The Santa Barbara County Planning Commission recently voted 4-1 (with 2nd District Commissioner Laura Bridley dissenting) to approve the county’s Housing Element update, which will go to the Board of Supervisors on Dec. 5.
The Housing Element is a process each jurisdiction in the state is required to go through every eight years to address housing needs and identify new housing development potential. The California Department of Housing and Community Development (HCD) wants Santa Barbara County to build 5,664 units in its unincorporated areas by the end of this cycle (2023-31) to meet the housing need—which is nearly 10 times larger than the previous cycle’s allocation of 661 units.
“We in this county are experiencing one of the nation’s most severe housing crises,” county Supervising Planner Allen Bell told the commissioners at the Nov. 8 meeting. “When we look at costs, the county ranks sixth in terms of the highest cost per rental housing in the U.S.”
Santa Barbara County is also expected to increase its population by 13 percent, from 461,000 in 2020 to 520,000 in 2050—increasing the demand for housing and continuing to put pressure on housing costs, he said.
The state divides the total housing development allocation into four income categories—very low, low, moderate, and above moderate, he said. This cycle, HCD also split Santa Barbara County’s allocation into two subsections, North County and the South Coast, with 75 percent of the allocation going toward the South Coast because of a jobs-housing imbalance.
North County must develop 1,522 new units—with 807 low- and very low-income units, 229 moderate income units, and 486 above moderate income units. Based on current vacant sites, accessory dwelling units, and pending projects, North County already has a surplus of moderate and above moderate units, but still needs to develop 478 units for low- to very low-income levels, according to the Planning and Development presentation.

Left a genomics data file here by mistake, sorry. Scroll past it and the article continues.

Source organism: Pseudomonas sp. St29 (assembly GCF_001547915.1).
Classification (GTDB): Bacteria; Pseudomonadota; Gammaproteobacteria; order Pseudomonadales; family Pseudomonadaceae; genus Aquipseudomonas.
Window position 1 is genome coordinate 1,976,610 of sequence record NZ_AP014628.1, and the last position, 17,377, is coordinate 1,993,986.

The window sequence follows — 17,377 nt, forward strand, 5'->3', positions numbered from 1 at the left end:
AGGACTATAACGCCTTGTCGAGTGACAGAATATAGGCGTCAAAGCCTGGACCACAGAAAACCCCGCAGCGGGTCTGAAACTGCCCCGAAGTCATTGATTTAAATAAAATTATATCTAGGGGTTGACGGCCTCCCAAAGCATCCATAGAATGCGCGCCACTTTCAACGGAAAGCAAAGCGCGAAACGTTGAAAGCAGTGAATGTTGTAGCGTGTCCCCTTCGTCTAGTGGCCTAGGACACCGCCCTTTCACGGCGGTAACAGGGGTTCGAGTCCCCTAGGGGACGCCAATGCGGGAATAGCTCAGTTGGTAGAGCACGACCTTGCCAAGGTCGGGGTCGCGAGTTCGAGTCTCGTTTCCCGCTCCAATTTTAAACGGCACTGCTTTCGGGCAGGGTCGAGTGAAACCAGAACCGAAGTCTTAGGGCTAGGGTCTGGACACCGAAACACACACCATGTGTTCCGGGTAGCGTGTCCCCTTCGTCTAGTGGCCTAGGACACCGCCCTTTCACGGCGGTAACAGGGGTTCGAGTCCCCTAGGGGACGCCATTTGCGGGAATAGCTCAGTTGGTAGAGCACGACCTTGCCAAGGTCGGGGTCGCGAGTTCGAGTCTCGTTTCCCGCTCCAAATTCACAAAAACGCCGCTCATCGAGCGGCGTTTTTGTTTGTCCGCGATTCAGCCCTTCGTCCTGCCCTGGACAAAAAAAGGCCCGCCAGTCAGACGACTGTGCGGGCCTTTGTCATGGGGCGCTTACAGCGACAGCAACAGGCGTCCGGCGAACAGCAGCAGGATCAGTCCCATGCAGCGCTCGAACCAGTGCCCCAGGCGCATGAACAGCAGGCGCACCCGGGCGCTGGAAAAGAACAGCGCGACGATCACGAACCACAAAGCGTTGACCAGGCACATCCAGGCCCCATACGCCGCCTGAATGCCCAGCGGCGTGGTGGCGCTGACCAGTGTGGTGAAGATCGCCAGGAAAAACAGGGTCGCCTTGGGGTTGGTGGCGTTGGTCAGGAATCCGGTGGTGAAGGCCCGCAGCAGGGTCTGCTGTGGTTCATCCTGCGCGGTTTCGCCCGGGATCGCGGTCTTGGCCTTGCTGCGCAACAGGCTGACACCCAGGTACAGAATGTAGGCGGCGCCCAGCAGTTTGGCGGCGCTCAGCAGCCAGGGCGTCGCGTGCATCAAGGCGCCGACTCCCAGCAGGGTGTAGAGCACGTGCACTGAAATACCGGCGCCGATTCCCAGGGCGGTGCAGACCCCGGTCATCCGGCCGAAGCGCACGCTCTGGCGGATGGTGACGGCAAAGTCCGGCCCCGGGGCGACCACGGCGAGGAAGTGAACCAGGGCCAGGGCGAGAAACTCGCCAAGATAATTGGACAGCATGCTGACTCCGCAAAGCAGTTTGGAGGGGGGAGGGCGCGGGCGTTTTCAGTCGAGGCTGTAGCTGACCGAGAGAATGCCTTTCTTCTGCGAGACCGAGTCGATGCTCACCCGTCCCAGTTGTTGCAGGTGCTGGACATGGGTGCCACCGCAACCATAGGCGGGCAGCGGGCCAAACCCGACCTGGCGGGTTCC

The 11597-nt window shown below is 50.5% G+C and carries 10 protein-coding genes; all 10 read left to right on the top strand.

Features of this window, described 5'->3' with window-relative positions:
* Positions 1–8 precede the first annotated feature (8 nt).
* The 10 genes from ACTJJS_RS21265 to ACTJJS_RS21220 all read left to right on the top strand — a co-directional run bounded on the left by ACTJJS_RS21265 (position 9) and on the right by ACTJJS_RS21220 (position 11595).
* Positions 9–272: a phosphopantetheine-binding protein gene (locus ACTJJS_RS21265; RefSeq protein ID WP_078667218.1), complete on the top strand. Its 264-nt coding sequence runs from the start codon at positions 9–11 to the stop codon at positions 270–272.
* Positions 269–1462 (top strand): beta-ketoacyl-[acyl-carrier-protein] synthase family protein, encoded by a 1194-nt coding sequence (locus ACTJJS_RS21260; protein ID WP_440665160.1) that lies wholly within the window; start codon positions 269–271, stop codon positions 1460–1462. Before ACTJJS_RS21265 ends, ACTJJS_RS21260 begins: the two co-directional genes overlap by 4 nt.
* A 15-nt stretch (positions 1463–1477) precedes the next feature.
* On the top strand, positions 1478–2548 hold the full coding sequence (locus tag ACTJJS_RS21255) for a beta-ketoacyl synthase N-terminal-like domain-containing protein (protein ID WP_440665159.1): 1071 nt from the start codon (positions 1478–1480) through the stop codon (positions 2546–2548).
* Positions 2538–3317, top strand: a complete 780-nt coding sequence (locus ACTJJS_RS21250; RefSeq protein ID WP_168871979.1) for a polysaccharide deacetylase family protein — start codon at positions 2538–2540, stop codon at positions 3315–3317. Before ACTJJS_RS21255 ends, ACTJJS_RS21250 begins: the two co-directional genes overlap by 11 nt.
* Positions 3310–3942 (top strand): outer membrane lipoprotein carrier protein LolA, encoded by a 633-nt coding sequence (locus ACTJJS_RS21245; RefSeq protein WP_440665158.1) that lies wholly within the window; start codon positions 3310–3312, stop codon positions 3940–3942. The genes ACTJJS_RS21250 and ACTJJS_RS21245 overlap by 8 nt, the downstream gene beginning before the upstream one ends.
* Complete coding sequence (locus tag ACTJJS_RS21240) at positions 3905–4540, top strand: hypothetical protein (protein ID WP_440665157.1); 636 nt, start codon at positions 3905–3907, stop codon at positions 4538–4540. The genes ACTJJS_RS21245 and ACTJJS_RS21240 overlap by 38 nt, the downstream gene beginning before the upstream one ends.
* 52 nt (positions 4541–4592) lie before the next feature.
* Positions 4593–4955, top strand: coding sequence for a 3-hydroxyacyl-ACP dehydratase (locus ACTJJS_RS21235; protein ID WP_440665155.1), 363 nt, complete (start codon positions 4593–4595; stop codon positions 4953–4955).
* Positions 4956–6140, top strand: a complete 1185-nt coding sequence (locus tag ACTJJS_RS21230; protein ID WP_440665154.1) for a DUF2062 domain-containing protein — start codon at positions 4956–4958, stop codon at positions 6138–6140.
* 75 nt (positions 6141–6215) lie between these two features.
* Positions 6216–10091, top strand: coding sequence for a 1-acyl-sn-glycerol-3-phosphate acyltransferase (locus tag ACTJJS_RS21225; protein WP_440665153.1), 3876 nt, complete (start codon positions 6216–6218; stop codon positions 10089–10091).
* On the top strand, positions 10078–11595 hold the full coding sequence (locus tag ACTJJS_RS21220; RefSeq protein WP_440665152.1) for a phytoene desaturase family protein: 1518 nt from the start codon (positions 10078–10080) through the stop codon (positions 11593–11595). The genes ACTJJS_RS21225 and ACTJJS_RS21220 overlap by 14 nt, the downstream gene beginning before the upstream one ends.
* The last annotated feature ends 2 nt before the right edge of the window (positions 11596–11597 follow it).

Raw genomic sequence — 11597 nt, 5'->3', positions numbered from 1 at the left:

The South Coast must develop 4,142 new units, 1,766 low- and very low-income, 1,051 moderate, and 1,325 above moderate—however it still needs to create space for 1,667 lower income and 860 moderate income units based on the current capacity.
The county can accommodate by rezoning private land or county-owned sites, planner Eva Marrero told commissioners.
“Staff examined more than 1,000 sites to identify an initial list of proposed rezones, vacant infill development sites for potential rezones that are closer to public transit, water, sewer, and other infrastructure,” Marrero said.
Planning and Development Director Lisa Plowman added that the state has 90 days to make the final determination after the Board of Supervisors hearings. Rezoning would be a separate process that will take place in early 2024.
“The state has gotten very serious about jurisdictions actually creating a set of circumstances where housing could be built,” Plowman said. “That means removing government barriers or other barriers we could control, making sure we have adequate land and adequate densities, and there are a lot of consequences when you’re not in compliance.”
If the county doesn’t approve the Housing Element, it could lose out on state grant funding for developments, lose local control and HCD would administer project permits rather than the county, or it could face state litigation, she said.
Despite the consequences, 2nd District Commissioner Bridley voted against the Housing Element in “a protest vote” because of the amount of housing allocated to her district alone.
“I have a district that is going to freak out when they understand what is going to be built near them or could be built near them,” Bridley said. “The 4,700 units that could happen in the 2nd District, for my constituent base that is not in the public welfare benefit or several of the findings. I know you will get approved. I think it was a good job, I’m just not there.”
She said that she’d like to see the housing spread out more between the districts rather than having it concentrated in the communities she represents.
“I understand better than other people the jobs-housing [imbalance], the work-to-home commute … but to have so much of it, 55 percent in the 2nd district, which is the smallest geographic district,” she said. “I just think that it’s a little bit lopsided, so spreading it out to other parts of the county, whether it’s a bit more in the 1st District or the 3rd District.”